HL Deb 18 February 1808 vol 10 cc641-2
Lord Grenville

alluding to the expressions contained in the Orders in Council, which stated amongst the reasons for issuing them, that the French Decree had been executed with increased rigour, said, that it was important the house should be in possession of the information on which this assertion was founded, particularly as a contrary statement was contained in the Note of the American plenipotentiaries, which was on the table, and as a contrary inference was to be deduced from those circumstances which were publicly known. He did not wish that any secret should be revealed, which it would be dangerous to disclose; but, merely that the substance of such information should be laid on the table, and which might be disclosed without any danger. He therefore moved for Copies or Extracts of all information received by government, previous to the 11th of Nov. 1807, shewing that the French government had begun to execute its Decree with increased rigour.

Lord Hawkesbury

said, it must be obvious, that it was scarcely possible there could be any information upon this subject received from any accredited person, or in any official shape. The information received by ministers, had satisfied them with respect to the increased rigour exercised by the French government; but it might be attended with serious inconvenience and danger to many persons, if information received through the medium of commercial houses, or various other sources, was to be laid on the table of that house. It was besides, he contended, a matter of notoriety from the answers of M. Regnier, which were mentioned in all the newspapers two or three days after the 18th day of Oct. that the French Decree was then executed with increased rigour.

Earl Grey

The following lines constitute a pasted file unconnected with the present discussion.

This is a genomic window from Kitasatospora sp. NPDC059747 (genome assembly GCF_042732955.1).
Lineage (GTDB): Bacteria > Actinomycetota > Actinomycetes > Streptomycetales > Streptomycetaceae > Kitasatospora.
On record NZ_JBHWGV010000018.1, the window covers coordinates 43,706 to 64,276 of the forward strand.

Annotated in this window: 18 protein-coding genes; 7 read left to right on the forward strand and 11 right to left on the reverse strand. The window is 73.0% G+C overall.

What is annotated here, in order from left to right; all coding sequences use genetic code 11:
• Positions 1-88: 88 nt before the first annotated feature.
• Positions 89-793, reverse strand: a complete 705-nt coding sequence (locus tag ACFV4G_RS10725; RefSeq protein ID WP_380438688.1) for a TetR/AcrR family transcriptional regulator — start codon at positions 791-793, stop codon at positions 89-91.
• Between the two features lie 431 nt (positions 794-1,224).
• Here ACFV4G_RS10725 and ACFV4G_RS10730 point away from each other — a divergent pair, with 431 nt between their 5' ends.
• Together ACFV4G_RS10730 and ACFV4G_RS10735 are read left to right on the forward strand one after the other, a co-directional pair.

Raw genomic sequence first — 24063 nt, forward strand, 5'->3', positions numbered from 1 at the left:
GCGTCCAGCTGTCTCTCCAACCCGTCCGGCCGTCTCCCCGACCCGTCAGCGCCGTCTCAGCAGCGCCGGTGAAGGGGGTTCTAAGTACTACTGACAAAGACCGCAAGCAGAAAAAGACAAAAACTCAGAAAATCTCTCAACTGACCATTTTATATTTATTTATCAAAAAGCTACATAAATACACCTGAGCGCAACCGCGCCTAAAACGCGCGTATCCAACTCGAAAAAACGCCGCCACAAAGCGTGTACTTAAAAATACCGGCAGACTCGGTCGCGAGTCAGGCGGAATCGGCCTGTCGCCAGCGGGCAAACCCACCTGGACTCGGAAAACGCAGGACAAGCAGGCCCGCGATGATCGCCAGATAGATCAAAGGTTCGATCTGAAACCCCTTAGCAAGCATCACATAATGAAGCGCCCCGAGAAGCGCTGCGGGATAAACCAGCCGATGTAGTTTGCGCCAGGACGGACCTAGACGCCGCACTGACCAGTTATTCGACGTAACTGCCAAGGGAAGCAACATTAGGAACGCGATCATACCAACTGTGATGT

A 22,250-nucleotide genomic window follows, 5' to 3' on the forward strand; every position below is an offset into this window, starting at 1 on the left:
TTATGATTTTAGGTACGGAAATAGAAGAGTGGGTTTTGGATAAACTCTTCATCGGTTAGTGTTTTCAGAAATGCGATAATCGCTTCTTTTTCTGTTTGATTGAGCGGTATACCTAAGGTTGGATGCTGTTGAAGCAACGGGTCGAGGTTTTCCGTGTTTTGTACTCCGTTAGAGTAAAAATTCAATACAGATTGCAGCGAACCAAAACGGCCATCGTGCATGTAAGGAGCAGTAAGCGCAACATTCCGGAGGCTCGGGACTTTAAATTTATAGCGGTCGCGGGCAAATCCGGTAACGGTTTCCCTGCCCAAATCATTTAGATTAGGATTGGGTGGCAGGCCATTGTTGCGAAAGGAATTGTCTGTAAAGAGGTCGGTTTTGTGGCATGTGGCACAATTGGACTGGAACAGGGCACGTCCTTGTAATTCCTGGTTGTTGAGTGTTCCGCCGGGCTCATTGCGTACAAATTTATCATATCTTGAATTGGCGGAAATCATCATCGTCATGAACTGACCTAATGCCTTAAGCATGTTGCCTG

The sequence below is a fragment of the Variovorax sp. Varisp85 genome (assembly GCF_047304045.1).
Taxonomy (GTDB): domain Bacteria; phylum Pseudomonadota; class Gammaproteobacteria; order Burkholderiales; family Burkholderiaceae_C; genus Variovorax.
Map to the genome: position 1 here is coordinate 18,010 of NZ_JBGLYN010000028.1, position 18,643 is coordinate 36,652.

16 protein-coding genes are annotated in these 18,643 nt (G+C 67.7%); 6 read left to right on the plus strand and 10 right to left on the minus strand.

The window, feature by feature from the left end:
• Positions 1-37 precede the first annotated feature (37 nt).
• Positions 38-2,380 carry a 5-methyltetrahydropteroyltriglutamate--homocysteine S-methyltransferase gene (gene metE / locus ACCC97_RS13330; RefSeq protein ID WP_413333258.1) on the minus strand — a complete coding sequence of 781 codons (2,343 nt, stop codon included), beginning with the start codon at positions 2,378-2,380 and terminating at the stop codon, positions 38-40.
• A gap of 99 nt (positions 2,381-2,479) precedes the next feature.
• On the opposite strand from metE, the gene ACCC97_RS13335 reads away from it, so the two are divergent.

was surprised to hear the noble secretary of state contend, that it must be obvious it was scarcely possible to have any accredited information upon this subject. He, on the contrary, thought, that it was precisely that subject on which if there was any neutral minister remaining, or any British minister at a neutral court, it was likely to receive information from accredited persons. He had never understood, that the increased rigour of the French government was a matter of notoriety previous to issuing the Orders in Council. He could not conceive, that there could be any danger in laying the substance of the information received by ministers upon the table.

The Duke of Montrose

opposed the motion, and observed, that it would prevent persons from giving information to government, if an example was given of laying information so obtained upon the table of the house.

Lord Erskine

contended, that the objection of danger did not apply in this case, all that was desired being the date and substance of the information received. The term, increased rigour, implied that there had been not only a rigour, but afterwards an additional rigour, and he thought the house ought to be in possession of the substance of the information which had authorised the use of this term.

The Lord Chancellor

contended, that communicating the date and substance, would in many instances as effectually betray the source from which such information was derived, as if the names of the parties had been given, and might be productive of great danger to individuals, and prevent government from in future receiving important information.—The house then divided—

Contents 27 Proxies 20—47
Non Contents 23 15—38
Majority for ld. Grenville's motion-9.
List of the Majority.
Gloucester, Ellenborough,
Norfolk, Lauderdale,
Somerset, Selkirk.
Bedford, Proxies
Essex, Bute,
Carlisle, Hereford,
Albemarle, Thanet,
Jersey, Bulkeley,
Spencer, Lucan,
Cholmondeley, Ossory,
Cowper, Carnarvon,
St. Vincent, Shaftesbury,
Grey, Blandford,
Sidmouth, Rosslyn,
St. John, Guilford,
Darnley, Buckinghamshire,
King, Stawell,
Somers, Mendip,
Holland, Braybrooke,
Grenville, Derby,
Auckland, Carysfort,
Erskine, Fife,
Moira, Southampton,
Hutchinson, Foley.